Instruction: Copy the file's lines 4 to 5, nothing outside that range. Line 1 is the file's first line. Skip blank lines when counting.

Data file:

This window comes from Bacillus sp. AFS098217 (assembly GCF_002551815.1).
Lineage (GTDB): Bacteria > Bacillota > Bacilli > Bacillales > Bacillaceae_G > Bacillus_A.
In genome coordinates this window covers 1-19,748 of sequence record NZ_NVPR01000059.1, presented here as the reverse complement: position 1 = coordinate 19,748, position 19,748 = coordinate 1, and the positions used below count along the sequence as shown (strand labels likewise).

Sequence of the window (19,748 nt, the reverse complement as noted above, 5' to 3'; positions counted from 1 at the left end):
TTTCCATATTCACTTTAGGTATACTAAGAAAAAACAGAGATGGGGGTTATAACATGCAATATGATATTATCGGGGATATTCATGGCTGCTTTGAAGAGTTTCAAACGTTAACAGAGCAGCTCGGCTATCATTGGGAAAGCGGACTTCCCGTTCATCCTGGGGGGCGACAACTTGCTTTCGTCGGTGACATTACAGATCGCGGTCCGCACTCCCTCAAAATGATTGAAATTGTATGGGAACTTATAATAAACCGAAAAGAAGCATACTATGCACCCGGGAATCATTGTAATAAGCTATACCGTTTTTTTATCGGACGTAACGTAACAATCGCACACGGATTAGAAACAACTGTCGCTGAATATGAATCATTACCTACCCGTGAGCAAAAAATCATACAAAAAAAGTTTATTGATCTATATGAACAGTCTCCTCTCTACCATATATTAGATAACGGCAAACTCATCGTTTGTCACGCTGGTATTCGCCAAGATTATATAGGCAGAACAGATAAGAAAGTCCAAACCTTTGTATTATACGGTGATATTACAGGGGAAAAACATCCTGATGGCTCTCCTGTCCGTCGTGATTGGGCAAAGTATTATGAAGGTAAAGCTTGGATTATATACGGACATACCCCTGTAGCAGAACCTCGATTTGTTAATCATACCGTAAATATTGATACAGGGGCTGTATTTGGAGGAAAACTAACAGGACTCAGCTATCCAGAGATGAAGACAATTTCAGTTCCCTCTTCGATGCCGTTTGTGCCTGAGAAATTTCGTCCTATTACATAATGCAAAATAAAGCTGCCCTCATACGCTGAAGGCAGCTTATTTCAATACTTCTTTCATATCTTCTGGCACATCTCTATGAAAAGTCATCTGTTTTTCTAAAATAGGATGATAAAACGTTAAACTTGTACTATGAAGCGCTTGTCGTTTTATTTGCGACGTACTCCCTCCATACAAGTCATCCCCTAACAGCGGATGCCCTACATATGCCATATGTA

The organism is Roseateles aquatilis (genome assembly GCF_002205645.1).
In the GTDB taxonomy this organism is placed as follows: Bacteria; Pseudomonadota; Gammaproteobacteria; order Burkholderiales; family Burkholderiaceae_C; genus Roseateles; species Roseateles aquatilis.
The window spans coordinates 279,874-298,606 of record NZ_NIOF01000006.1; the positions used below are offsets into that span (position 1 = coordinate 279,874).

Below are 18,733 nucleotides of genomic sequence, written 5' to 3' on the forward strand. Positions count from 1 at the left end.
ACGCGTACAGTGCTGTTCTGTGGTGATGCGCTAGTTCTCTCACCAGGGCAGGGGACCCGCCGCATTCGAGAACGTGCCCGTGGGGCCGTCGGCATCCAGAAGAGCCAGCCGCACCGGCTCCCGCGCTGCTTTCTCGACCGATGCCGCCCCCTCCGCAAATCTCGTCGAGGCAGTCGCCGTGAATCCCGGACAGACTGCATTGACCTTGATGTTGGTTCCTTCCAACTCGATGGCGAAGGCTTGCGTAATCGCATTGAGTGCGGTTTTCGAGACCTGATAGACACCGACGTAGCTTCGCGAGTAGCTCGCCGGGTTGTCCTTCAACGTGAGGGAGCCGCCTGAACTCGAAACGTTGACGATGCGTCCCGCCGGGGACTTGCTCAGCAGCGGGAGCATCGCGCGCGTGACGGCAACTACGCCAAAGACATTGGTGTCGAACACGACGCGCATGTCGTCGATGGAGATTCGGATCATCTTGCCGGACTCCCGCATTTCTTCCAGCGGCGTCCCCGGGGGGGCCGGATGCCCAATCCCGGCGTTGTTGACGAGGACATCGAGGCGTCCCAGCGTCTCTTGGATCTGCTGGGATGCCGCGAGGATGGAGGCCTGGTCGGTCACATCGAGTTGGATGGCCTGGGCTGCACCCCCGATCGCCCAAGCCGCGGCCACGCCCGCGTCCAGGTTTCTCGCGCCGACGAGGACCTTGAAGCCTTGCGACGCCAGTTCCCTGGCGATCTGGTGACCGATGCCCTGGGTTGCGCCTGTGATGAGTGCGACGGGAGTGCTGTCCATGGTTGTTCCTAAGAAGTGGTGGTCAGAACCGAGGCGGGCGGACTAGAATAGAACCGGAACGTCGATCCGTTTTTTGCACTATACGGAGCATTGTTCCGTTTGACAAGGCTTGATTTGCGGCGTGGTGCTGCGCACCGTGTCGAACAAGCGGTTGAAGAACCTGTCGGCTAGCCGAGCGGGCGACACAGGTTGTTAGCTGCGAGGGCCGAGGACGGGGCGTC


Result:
Sequence of the window (19,748 nt, the reverse complement as noted above, 5' to 3'; positions counted from 1 at the left end):
TTTCCATATTCACTTTAGGTATACTAAGAAAAAACAGAGATGGGGGTTATAACATGCAATATGATATTATCGGGGATATTCATGGCTGCTTTGAAGAGTTTCAAACGTTAACAGAGCAGCTCGGCTATCATTGGGAAAGCGGACTTCCCGTTCATCCTGGGGGGCGACAACTTGCTTTCGTCGGTGACATTACAGATCGCGGTCCGCACTCCCTCAAAATGATTGAAATTGTATGGGAACTTATAATAAACCGAAAAGAAGCATACTATGCACCCGGGAATCATTGTAATAAGCTATACCGTTTTTTTATCGGACGTAACGTAACAATCGCACACGGATTAGAAACAACTGTCGCTGAATATGAATCATTACCTACCCGTGAGCAAAAAATCATACAAAAAAAGTTTATTGATCTATATGAACAGTCTCCTCTCTACCATATATTAGATAACGGCAAACTCATCGTTTGTCACGCTGGTATTCGCCAAGATTATATAGGCAGAACAGATAAGAAAGTCCAAACCTTTGTATTATACGGTGATATTACAGGGGAAAAACATCCTGATGGCTCTCCTGTCCGTCGTGATTGGGCAAAGTATTATGAAGGTAAAGCTTGGATTATATACGGACATACCCCTGTAGCAGAACCTCGATTTGTTAATCATACCGTAAATATTGATACAGGGGCTGTATTTGGAGGAAAACTAACAGGACTCAGCTATCCAGAGATGAAGACAATTTCAGTTCCCTCTTCGATGCCGTTTGTGCCTGAGAAATTTCGTCCTATTACATAATGCAAAATAAAGCTGCCCTCATACGCTGAAGGCAGCTTATTTCAATACTTCTTTCATATCTTCTGGCACATCTCTATGAAAAGTCATCTGTTTTTCTAAAATAGGATGATAAAACGTTAAACTTGTACTATGAAGCGCTTGTCGTTTTATTTGCGACGTACTCCCTCCATACAAGTCATCCCCTAACAGCGGATGCCCTACATATGCCATATGTA